Air pollution – you can’t touch it, hear it, taste it or see it (unless it’s really bad); so how do you engage individuals, communities, organizations and policy-makers to take steps to #BeatAirPollution?
5th June is World Environment Day and this year’s theme is air pollution. It’s talked of as the “invisible killer” and as such it can be hard to truly understand the impacts air pollutants have on our lives and our environment. It also makes it hard to understand the impacts our personal actions can have on levels of air pollution.
- 92 per cent of people worldwide do not breathe clean air
- Transport emissions have been linked to nearly 400,000 premature deaths
- Air pollution costs the global economy $5 trillion every year in welfare costs
Air pollution is a term used to describe lots of different pollutants in the air around us. These include:
- Particulates such as PM2.5 (smaller than the width of a human hair) which can come from fires, exhaust fumes, smoking or the dust from brake pads on cars;
- Sulphur Dioxide (SO2) and Nitrogen Oxides (NOX) mostly come from burning fuels or other materials;
- Low level ozone, formed from other pollutants when exposed to sunlight.
Air pollution can impact human health in a number of ways. Air pollutants can be inhaled and absorbed into your body, damaging cells and being linked to respiratory diseases, vascular diseases and some cancers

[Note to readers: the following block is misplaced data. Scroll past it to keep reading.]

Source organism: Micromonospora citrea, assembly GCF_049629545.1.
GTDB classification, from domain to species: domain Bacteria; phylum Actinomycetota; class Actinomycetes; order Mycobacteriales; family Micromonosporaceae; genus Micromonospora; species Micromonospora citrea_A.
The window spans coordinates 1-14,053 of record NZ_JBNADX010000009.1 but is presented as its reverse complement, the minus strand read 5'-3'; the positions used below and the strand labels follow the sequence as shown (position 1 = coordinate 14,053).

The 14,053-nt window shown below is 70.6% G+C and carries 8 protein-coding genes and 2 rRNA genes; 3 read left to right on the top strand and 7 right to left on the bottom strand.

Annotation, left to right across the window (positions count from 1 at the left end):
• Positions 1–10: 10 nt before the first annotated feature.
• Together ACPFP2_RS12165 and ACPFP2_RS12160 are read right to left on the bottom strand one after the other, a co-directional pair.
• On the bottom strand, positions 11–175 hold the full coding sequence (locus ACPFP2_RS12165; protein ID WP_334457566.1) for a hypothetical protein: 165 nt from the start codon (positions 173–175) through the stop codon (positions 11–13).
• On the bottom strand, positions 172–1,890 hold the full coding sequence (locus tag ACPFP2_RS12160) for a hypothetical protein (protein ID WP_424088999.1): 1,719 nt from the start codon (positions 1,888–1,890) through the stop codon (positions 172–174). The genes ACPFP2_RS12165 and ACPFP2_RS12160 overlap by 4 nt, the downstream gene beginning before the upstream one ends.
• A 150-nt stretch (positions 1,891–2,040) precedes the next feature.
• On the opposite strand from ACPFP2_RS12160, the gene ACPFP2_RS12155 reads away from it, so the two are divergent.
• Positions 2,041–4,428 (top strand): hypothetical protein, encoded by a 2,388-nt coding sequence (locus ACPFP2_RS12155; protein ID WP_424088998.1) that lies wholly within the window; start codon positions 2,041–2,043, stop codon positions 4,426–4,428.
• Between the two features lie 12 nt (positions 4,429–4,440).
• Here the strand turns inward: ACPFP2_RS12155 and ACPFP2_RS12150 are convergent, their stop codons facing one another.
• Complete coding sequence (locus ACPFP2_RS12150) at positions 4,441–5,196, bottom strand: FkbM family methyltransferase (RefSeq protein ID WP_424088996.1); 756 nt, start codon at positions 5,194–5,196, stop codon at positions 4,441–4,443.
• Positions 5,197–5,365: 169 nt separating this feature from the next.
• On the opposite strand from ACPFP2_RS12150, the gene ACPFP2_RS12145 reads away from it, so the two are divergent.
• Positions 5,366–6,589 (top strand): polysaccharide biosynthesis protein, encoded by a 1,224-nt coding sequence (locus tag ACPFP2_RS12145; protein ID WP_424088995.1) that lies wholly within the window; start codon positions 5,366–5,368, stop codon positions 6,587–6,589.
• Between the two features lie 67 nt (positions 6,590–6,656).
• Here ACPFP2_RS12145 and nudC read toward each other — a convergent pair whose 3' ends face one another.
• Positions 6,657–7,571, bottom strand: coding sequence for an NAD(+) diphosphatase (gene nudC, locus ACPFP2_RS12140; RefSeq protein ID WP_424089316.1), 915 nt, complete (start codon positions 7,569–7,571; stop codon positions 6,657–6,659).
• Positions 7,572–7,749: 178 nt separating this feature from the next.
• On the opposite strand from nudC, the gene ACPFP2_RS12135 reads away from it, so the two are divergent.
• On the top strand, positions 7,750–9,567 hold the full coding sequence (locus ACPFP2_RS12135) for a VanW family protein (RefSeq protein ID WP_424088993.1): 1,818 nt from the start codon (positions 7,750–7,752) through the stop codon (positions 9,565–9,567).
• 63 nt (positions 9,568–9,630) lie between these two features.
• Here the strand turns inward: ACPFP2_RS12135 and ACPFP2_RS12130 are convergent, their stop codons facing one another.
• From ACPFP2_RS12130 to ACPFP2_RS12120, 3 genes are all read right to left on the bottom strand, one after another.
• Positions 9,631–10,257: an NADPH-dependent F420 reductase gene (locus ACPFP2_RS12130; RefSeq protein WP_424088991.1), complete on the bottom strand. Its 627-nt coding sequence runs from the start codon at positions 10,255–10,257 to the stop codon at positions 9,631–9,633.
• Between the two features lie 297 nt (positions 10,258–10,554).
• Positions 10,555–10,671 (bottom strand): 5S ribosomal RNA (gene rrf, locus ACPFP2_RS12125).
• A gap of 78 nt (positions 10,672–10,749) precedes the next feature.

As a mother to two young children I realized that they are exposed to far more traffic fumes than I am when walking along doing the school run. These thermal images help show us hot exhaust fumes coming out of the tail pipe of our cars, exposing what is normally invisible to us.
So what are we at Siemens doing about it?
Firstly, it’s the personal actions we can all take. This image from a recent BBC News article really struck a chord.
As a mother to two young children I realisd that they are exposed to far more traffic fumes than I am when walking along doing the school run. These thermal images help show us hot exhaust fumes coming out of the tail pipe of our cars, exposing what is normally invisible to us.
Tackling that invisible pollution requires action at all levels. For World Environment Day we are running campaigns at Siemens sites to raise awareness of air pollution and the actions we can all take to help #BeatAirPollution. Focusing on transport, as it’s something we all use, need and can make decisions on, we are asking Siemens employees to make a pledge to change the way they travel.
Siemens has partnered with DoNation in 2019 to run an employee pledging programme for environmental change. For World Environment Day we are focusing on pledges that will help beat air pollution such as switching to public transport, cycling to work and starting to car share. To encourage wider engagement our sites will be competing against each other to see who make the greatest number of pledges. We’ll also be tracking the carbon savings that come from these pledges as traveling less, or changing the way we travel, also helps cut our carbon footprint.